Why The Khazen Cheikhs migrated to Keserwan:

El Khazen Cheikhs migrated to Keserwan in the 16th century after various economic and political crisis that hit Lebanon due to the Ottoman invasion, forcing them to move to Keserwan which was safer and offered new economic opportunities. 


Factors that led to population movements in the 16th century:

Since the 15th century, Northern Mount Lebanon witnessed a new political dynamic and an economic crisis which left a negative impact socially and economically. On one hand, the surge of the Jacobians in Bcharre led to a state of political chaos after Maronites "Moukaddams" distanced themselves from the Church and started fighting for political power. On another hand, the shortage of lands fit for cultivation and the harsh working conditions, as well as the rise of taxes and extra fees cause a drift between the various social classes and led to further impoverishment.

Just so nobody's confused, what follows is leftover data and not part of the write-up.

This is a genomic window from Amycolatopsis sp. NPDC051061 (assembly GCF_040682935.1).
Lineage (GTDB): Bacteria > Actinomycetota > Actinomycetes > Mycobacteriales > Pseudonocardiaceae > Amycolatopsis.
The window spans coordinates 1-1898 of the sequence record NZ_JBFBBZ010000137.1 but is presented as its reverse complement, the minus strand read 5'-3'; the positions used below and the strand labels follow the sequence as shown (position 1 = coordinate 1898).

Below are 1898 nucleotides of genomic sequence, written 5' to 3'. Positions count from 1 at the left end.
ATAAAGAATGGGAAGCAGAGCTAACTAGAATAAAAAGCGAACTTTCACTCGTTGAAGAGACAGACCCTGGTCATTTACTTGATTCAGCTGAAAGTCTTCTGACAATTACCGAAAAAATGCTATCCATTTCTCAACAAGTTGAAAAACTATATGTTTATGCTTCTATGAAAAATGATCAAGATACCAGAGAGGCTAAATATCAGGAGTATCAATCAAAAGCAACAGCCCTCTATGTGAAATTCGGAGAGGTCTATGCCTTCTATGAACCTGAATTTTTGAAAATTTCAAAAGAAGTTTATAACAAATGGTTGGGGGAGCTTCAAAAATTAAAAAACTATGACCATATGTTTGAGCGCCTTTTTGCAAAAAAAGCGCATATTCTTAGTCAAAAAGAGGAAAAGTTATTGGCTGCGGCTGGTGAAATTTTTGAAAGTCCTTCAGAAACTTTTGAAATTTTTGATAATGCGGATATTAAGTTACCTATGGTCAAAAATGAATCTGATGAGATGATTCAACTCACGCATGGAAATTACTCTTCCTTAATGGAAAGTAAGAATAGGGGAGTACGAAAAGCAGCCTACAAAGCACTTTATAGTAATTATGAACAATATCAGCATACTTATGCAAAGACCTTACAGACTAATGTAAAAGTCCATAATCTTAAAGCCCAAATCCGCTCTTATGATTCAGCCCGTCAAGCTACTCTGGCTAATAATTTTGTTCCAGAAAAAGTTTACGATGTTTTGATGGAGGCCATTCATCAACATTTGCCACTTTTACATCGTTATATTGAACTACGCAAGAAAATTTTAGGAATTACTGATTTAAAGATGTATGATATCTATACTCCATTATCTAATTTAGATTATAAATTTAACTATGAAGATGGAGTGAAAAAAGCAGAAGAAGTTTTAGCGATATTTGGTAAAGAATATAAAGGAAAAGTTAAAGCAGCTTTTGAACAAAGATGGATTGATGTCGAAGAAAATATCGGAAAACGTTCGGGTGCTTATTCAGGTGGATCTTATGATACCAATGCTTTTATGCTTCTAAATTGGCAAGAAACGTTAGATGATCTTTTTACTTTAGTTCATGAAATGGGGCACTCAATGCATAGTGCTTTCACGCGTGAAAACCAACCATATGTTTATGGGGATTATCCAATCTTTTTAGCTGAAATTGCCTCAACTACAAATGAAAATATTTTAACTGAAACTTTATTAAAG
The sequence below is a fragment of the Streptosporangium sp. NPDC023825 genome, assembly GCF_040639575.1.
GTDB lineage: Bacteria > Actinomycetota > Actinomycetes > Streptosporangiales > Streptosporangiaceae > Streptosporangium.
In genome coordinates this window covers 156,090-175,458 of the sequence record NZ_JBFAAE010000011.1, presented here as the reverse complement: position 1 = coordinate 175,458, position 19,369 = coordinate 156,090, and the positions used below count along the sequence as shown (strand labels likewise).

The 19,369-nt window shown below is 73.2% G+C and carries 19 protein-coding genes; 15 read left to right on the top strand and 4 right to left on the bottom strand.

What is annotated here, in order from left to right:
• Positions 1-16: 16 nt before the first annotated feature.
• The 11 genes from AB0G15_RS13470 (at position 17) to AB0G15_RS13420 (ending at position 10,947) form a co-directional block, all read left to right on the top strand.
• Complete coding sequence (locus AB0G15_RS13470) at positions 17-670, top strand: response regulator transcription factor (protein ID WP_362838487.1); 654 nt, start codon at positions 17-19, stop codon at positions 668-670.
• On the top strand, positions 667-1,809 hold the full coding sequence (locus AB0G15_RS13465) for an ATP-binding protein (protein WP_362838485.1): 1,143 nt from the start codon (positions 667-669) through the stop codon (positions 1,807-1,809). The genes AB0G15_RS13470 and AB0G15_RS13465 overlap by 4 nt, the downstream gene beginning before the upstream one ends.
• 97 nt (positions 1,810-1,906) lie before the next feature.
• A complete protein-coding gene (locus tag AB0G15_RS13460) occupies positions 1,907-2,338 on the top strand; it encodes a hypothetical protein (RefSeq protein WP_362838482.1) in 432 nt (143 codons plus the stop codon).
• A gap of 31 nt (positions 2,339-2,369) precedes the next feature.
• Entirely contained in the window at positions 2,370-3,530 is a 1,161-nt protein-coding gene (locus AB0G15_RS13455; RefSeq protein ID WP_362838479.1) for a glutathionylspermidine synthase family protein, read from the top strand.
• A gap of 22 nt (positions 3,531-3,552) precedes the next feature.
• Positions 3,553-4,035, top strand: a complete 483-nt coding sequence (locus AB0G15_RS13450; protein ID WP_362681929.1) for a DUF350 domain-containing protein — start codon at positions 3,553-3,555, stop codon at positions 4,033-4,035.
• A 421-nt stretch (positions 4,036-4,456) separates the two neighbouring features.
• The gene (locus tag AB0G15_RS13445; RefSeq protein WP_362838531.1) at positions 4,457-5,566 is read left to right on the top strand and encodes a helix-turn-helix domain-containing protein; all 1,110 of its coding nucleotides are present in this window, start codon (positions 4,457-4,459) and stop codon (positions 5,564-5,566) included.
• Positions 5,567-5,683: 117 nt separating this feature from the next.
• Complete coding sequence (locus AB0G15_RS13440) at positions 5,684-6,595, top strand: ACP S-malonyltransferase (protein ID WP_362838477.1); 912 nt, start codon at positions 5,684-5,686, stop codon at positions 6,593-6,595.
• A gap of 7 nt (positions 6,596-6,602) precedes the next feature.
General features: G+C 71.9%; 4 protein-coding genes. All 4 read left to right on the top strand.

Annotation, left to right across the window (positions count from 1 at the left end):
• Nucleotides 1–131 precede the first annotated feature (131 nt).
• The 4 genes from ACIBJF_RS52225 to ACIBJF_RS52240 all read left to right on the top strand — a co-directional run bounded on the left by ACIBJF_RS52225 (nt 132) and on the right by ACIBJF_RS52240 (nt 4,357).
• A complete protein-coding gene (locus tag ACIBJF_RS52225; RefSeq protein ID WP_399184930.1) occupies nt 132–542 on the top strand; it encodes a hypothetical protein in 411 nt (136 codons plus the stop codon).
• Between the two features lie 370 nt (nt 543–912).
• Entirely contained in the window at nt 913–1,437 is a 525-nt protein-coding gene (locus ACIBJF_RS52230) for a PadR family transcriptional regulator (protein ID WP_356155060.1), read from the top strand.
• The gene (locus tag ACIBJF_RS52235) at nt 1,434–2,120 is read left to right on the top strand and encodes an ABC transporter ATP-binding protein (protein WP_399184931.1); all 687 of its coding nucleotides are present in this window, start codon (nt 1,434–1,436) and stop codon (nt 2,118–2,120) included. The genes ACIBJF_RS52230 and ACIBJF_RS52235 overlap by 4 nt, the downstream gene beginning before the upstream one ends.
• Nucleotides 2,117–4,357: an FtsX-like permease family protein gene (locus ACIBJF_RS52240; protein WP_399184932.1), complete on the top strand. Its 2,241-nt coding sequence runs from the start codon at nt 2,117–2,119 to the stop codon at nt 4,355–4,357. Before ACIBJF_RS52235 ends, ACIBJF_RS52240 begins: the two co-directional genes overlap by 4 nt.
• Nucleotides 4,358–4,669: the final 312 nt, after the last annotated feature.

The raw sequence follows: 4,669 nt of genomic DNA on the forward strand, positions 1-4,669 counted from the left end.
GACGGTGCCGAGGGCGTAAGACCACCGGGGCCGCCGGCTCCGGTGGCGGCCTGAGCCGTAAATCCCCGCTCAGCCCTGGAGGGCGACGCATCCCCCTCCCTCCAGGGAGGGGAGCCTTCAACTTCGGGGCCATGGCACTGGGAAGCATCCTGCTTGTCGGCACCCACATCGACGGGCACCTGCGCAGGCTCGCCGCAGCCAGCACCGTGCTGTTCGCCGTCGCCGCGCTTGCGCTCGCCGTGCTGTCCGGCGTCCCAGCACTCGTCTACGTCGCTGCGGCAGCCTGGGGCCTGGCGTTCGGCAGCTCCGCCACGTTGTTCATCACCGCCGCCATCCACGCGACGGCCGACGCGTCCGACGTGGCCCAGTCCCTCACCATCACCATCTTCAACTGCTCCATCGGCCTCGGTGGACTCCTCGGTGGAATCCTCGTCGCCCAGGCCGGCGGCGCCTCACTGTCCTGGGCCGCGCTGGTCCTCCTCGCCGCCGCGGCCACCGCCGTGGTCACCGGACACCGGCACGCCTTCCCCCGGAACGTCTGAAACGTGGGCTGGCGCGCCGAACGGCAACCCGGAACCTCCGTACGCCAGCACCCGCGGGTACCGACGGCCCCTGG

In the start of the 16th century, and after the Ottomans defeated the Mamluks North of Aleppo in 1516, Sultan Salim The First entered Damascus as a conqueror and obtained loyalty and obedience from the local princes. These princes had to abide by the Ottoman law, and pay taxes to the Ottoman Sultanate. Among the princes was a Sunnite Zaiim from the Bekaa called Prince Mohammad Ben el Hanash who was handed over the Bekaa area and named Moukaddam over it. However, Hanash rebelled with the help of Four Druze Leaders against the Ottoman invasion and wanted to restore the Mamluks’ rule, but his attempt failed and he was later on arrested and condemmed to death. This incident led to a state of political chaos and lack of security in the Bekaa due to rebel movements, which forced the residents to seek a safer and calmer refuge somewhere else.


Prince Assaf el Turkmani was kept by Sultan Salim The First as a ruler over Keserwan, and was given an official blessing and forced to pay a tax and revive his province. Prince Turkamni took it upon himself to boost the economy in Keserwan and started building businesses and shops, and made Keserwan a safe economic haven for North Mount Lebanon Christians from one side and Sunnite and Shiite Muslims from the Bekaa area.